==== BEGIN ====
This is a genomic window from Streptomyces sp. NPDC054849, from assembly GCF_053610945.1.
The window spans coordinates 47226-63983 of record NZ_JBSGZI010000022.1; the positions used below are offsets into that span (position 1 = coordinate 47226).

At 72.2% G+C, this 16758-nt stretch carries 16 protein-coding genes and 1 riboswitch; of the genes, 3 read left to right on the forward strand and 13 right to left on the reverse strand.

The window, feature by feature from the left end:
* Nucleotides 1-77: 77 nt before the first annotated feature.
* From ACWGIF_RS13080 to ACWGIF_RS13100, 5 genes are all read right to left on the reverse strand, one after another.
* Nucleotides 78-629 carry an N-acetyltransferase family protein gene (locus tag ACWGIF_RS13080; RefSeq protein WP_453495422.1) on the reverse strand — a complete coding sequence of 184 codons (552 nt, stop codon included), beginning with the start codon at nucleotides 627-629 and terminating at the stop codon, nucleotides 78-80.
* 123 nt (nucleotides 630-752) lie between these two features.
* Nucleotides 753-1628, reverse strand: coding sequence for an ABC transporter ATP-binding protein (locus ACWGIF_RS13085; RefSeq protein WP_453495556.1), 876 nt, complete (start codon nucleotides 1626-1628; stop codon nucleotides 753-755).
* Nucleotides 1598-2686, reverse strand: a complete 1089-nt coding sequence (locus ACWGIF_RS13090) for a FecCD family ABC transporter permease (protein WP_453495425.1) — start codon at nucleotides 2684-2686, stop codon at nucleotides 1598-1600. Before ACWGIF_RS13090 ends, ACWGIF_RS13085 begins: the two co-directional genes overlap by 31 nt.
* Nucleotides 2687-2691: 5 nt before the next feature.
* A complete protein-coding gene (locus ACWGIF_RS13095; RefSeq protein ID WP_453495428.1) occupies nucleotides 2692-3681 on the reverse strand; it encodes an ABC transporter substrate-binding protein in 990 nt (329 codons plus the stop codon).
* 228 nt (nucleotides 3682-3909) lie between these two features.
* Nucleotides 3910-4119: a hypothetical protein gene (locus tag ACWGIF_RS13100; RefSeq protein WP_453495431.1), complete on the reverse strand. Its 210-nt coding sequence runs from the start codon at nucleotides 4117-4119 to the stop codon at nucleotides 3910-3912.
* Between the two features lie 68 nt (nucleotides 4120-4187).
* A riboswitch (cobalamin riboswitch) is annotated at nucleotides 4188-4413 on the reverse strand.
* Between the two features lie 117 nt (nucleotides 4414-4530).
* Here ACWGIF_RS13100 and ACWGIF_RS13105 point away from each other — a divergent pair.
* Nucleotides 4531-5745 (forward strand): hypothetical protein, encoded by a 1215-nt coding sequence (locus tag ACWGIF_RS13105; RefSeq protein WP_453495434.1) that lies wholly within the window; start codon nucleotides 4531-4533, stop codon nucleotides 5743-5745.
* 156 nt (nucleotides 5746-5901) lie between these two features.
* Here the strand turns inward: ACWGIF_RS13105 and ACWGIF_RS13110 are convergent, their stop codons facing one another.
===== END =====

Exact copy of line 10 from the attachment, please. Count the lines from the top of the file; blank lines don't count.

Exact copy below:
* Nucleotides 1598-2686, reverse strand: a complete 1089-nt coding sequence (locus ACWGIF_RS13090) for a FecCD family ABC transporter permease (protein WP_453495425.1) — start codon at nucleotides 2684-2686, stop codon at nucleotides 1598-1600. Before ACWGIF_RS13090 ends, ACWGIF_RS13085 begins: the two co-directional genes overlap by 31 nt.